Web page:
It would be all right, he told himself, ignoring that flash of pain in his chest. It wasn’t like he was doing any good here, anyway.

  The bleat of his cell phone startled him. He looked at the screen. “Charlie?” It was a first, the boy calling him.

  “Can you come get me?” The words were muttered, barely audible over the background din.

  Tom paused. “Yeah. Of course. Where are you?”

  Charlie mumbled an address and hung up.

  Twenty minutes later, Tom turned onto a grungy street in Bryer, two towns over from Manningsport. His heart pulled the second he saw Charlie, a small, dark smudge sitting on the curb.

  “Hey,” Tom said, rolling down the window. “Hop in. ”

  Charlie did, walking faster than his usual shuffle. He slumped in the seat.

  “Buckle up, m—”

  “Just get out of here,” Charlie said, pulling the seat belt across him.

  Tom obeyed. It was hard to tell in the dark, but by Charlie’s careful breathing, he thought the boy might be crying. A block down from where Charlie had been waiting, people streamed and yelled from the porch of a dilapidated two-family house. Most were wearing similar clothes to Charlie’s—black, torn, adorned with chains and metal. A thunking bass rhythm slammed into the car, making it reverberate.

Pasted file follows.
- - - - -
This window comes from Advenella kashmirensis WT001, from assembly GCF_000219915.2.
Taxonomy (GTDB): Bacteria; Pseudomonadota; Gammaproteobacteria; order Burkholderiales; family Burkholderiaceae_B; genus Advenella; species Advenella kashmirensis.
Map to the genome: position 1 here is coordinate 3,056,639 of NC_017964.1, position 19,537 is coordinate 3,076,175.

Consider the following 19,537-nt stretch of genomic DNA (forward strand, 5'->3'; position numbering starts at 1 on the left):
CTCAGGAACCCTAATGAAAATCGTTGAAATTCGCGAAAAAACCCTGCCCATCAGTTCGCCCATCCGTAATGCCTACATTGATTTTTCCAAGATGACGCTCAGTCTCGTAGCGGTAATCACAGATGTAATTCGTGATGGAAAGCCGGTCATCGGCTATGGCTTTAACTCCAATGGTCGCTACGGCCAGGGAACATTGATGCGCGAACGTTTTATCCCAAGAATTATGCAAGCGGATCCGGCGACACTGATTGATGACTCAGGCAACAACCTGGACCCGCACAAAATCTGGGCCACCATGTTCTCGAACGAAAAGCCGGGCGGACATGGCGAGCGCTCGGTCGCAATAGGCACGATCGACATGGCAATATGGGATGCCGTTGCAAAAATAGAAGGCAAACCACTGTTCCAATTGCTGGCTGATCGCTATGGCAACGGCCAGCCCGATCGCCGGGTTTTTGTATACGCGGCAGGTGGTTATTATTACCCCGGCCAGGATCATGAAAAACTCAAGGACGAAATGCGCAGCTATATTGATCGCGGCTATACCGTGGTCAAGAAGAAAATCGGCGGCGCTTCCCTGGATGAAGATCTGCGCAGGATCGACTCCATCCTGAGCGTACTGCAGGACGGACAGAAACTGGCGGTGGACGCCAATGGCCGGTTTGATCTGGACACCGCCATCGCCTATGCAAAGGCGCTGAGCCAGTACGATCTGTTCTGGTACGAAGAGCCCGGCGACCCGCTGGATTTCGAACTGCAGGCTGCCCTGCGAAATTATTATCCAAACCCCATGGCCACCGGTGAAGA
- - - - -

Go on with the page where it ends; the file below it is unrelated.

Charlie sat low in the seat, looking at his lap.

  When they left the neighborhood, Tom glanced over. “Bad time?”

  Charlie shrugged. There was a trickle of blood coming from his ear, where the safety pin pierced the cartilage, and for a second, Tom’s vision flashed red. He turned his eyes back to the road and loosened his death grip on the steering wheel.

  “Did someone hurt you, mate?” he asked softly.

  “No. ”

  “Your ear’s bleeding. ”

  Charlie reached up and touched it. “It got caught. ”